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Recent pilot surveys by our team indicated a significant lack of awareness as well as rampant malpractice among stakeholders with respect to the veterinary use of (banned) diclofenac in Pune district, Maharashtra. Typical issues reported were :

  • Lack of knowledge on the ban on veterinary use of diclofenac.
  • Unrestricted over the counter sale of diclofenac for veterinary use.
  • Easy access to human formulations of diclofenac for veterinary use.

These issues were raised with senior forest officers. In response to the … Read More

The Endangered White-winged (Wood) Duck, Nameri, Assam

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Seven endangered White-winged (Wood) Ducks (Cairina scutulata) swim in a small forest pool deep inside Nameri Tiger Reserve in Assam. Seven forms a substantial percentage of perhaps not more than 1000 individuals left in the world! Dibru-Saikhowa Biosphere Reserve and Nameri Tiger Reserve, both in Assam, form the strongholds of this bird in India.

This forest duck is listed as Endangered because it has a very small and fragmented population which is undergoing a very rapid and continuing … Read More

Unregulated Tourism at Great Indian Bustard Sanctuary, Nannaj

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There are a lot of tourism-related pressures on the critically endangered Great Indian Bustards in Nannaj, Solapur district, Maharashtra where the population is on the decline. The  population estimate for the Nannaj region is just 10-11 birds. Estimated population of the bustards in Maharashtra is around 35-40 birds. The Pune-based NGO GIB Foundation has proposed some specific recommendations for reducing tourism-related pressures for the bustards, especially during the monsoon — when bustards gather in their traditional breeding grounds — when … Read More

A Satyr Tragopan From Neora Valley, North Bengal

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The male Satyr Tragopan (Tragopan satyra) is easily one of the most beautiful birds in India and also one of the rarest. The Satyr Tragopan is found in the Eastern Himalayas, besides Nepal, Tibet and Bhutan. It is best seen in Neora Valley National Park in North Bengal. Male Satyr’s are 68cm and are a bright crimson red with white spots. Females are smaller and less conspicuous.

Tragopans are often called “horned pheasants” because they display horn-like projections … Read More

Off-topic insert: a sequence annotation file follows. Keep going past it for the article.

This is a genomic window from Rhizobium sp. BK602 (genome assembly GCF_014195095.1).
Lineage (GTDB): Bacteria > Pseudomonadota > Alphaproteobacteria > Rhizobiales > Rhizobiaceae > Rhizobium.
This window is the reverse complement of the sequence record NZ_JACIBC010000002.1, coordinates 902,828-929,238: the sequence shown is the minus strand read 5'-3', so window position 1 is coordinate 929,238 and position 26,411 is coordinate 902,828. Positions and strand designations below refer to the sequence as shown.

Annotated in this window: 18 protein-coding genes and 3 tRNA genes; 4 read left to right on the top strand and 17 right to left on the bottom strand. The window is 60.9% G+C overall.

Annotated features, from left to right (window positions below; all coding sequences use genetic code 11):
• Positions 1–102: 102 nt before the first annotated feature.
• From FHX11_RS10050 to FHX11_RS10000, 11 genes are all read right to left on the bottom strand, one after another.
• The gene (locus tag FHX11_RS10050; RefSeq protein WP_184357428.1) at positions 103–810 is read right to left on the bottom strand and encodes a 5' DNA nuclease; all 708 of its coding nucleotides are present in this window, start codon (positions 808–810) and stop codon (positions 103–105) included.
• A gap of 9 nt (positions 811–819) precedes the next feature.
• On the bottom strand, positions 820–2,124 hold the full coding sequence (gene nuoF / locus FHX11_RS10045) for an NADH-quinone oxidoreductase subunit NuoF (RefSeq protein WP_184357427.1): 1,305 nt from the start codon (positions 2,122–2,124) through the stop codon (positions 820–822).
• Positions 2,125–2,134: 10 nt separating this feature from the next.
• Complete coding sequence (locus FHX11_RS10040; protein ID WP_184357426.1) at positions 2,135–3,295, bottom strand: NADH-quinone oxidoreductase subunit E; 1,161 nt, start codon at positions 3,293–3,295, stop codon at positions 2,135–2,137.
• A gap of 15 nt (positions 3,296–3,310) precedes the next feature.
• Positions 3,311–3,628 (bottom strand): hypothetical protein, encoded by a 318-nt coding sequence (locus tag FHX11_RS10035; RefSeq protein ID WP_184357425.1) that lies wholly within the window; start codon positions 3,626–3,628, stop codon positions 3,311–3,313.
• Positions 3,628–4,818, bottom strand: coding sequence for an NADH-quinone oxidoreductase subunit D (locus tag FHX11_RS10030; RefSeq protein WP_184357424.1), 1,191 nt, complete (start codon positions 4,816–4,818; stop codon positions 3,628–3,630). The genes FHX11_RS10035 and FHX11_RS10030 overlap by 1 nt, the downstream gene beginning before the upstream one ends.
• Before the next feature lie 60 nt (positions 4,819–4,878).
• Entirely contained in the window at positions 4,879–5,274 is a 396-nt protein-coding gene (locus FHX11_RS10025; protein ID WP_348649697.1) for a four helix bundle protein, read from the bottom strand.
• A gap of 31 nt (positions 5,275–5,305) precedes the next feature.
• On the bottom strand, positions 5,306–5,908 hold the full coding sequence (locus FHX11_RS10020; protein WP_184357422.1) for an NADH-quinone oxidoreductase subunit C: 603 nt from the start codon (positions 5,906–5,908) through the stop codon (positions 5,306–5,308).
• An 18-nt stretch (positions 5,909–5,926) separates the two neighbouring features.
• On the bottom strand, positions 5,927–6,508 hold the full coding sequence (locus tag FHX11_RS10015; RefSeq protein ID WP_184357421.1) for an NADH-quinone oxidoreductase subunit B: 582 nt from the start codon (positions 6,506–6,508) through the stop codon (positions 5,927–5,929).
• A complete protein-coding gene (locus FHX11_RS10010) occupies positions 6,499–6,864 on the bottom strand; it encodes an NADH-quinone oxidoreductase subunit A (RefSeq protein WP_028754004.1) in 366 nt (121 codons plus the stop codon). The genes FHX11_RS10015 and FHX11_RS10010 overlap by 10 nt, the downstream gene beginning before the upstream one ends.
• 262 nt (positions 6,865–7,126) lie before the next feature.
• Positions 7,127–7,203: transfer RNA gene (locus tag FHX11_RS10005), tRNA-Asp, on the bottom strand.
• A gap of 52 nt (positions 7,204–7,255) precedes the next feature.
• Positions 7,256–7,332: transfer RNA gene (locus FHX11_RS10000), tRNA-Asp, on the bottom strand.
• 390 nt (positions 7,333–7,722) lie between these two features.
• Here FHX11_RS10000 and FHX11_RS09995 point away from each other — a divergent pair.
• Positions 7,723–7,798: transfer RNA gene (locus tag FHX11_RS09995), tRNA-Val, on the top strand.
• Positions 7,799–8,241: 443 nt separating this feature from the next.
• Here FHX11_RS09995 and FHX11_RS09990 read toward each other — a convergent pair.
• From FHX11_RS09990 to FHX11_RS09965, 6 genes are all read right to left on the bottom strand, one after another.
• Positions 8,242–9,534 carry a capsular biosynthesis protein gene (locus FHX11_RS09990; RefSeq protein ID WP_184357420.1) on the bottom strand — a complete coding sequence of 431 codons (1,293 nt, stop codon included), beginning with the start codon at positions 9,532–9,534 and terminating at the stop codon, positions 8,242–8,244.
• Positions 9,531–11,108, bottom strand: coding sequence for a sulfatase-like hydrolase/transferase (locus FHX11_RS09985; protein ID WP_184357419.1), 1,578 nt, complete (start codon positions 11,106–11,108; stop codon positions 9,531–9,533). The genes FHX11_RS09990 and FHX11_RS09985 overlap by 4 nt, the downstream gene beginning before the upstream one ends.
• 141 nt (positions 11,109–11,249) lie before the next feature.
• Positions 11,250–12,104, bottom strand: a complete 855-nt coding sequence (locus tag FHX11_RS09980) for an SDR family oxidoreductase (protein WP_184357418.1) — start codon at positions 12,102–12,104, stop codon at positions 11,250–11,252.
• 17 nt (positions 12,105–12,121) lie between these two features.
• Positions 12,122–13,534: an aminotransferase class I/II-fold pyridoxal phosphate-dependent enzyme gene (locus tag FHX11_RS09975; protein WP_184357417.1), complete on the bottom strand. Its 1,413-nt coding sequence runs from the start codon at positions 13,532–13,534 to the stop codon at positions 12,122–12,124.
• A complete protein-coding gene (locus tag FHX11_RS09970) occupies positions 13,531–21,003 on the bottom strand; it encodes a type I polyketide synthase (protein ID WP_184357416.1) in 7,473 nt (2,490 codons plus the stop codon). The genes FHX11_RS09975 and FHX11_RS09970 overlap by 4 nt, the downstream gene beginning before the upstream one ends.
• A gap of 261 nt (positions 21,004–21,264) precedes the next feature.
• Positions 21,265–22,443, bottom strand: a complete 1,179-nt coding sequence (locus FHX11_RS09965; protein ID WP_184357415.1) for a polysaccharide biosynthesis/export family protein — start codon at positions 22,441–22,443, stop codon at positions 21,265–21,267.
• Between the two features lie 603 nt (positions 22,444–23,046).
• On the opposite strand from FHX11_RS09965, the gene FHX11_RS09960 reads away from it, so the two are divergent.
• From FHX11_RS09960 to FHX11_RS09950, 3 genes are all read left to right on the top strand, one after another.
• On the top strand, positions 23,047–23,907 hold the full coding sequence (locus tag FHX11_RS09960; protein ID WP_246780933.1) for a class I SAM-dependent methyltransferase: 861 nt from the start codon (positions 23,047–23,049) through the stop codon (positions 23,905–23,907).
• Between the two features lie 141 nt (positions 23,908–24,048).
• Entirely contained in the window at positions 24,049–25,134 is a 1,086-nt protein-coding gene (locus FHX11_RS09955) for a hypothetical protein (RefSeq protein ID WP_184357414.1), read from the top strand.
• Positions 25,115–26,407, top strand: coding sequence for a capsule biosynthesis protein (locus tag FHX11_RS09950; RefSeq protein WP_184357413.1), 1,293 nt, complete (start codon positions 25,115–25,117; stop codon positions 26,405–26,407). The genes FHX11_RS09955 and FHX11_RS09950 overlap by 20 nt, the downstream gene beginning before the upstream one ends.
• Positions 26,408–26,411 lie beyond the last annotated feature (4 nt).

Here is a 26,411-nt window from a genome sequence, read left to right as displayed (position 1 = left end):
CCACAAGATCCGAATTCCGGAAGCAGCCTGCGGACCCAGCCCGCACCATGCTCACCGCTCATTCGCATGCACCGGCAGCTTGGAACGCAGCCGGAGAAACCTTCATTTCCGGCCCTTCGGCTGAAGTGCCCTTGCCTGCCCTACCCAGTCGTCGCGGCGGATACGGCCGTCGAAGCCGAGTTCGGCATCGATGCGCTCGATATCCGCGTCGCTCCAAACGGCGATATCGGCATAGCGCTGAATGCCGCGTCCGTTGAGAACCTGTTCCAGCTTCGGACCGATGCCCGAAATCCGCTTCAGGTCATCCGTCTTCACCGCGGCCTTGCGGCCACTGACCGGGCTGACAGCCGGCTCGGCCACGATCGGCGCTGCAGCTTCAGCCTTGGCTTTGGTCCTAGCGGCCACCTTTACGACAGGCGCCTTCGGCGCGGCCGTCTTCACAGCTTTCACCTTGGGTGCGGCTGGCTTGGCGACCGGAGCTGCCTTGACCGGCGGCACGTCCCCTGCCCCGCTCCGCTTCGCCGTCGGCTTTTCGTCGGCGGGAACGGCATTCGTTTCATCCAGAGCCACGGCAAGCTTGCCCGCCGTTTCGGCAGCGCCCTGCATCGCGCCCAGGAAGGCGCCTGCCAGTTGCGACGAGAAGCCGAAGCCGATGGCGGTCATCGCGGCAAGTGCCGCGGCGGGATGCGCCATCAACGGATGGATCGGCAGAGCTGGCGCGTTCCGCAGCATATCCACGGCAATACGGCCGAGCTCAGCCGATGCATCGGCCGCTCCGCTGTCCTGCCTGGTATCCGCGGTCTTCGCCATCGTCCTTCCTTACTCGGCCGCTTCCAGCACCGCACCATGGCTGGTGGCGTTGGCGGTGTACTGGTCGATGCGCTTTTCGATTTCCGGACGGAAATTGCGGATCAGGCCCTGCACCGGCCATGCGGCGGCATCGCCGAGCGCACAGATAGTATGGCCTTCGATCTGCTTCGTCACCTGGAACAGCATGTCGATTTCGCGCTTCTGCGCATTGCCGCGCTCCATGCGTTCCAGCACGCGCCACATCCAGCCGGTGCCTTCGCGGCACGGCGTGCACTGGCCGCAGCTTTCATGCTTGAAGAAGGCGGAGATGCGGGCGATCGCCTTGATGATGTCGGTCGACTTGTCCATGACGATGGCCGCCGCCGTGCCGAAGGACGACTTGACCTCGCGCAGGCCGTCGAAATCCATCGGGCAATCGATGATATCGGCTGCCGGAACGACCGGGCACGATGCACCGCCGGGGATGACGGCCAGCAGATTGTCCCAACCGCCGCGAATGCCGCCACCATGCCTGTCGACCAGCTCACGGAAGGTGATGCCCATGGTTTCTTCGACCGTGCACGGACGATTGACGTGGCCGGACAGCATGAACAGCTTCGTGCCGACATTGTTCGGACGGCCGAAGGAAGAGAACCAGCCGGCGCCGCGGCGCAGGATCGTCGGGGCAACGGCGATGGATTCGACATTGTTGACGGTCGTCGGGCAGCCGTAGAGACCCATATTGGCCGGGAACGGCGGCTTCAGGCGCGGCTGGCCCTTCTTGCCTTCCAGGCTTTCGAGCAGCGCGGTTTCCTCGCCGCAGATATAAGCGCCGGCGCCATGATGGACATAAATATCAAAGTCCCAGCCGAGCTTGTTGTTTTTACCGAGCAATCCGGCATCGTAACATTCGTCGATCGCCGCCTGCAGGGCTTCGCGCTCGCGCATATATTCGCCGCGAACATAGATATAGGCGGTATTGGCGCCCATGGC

Effective or Not? Has the Ban on Diclofenac to Save India’s Vultures Worked?

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The results of a study published in 2011, five years after the ban in 2006, says yes, there has been a perceptible change in the use of diclofenac for veterinary use. But there is much more work to be done for the ban to be a success and for the country to see a rise in vulture populations.

The Indian subcontinent lost 95 per cent of its vultures in just 15 years. Of the eight species of vultures found in … Read More

Long-billed Vulture Chick, Ramanagara, Karnataka

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The welcome sight of a Long-billed Vulture chick on the crags of Ramanagara signal some hope for the augmentation of the very low population of this bird in the south of India. As of now, the number of Vultures at this location seem to have dwindled from thirteen, a year or two earlier, to only nine or ten. The painkiller chemical, Diclofenac, which is still not banned for human use, has decimated the population of Long-billed Vultures across the Indian … Read More

Lesser Florican Sighted In Bangalore After A Century!

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Out on a cold gloomy morning with the intent of photographing birds, Mr. Raghavendra Bhat sat in his car in the outskirts of Bangalore, waiting for the sun to warm up the day. As the day brightened-up in about 20 minutes, he observed a medium sized bird cross the kuchha road in front and walk into the grass. At first, he thought it to be a juvenile junglefowl, but on seeing the structure of the head, he thought it could … Read More

National Level Plan Drawn To Protect Endangered Bustard And Floricans

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A draft plan for national recovery of the critically endangered Great Indian Bustard (Ardeotis nigriceps) and the endangered Lesser Florican (Sypheotides indica) has been submitted by a special task force to the MoEF. The ‘Draft Guidelines for Species Recovery Programmes’– is hosted on the MoEF website. Comments/suggestions are invited from civil society owithin a week of issue of this notification, the website says.

“There is an immediate need for an executable plan both at the … Read More

Agriculture That Benefits Wildlife

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The tallest flying bird in the world – the Sarus crane – thrives in the intensely cultivated floodplains of Uttar Pradesh. Can the birds withstand the pressures of a country on the fast track to development?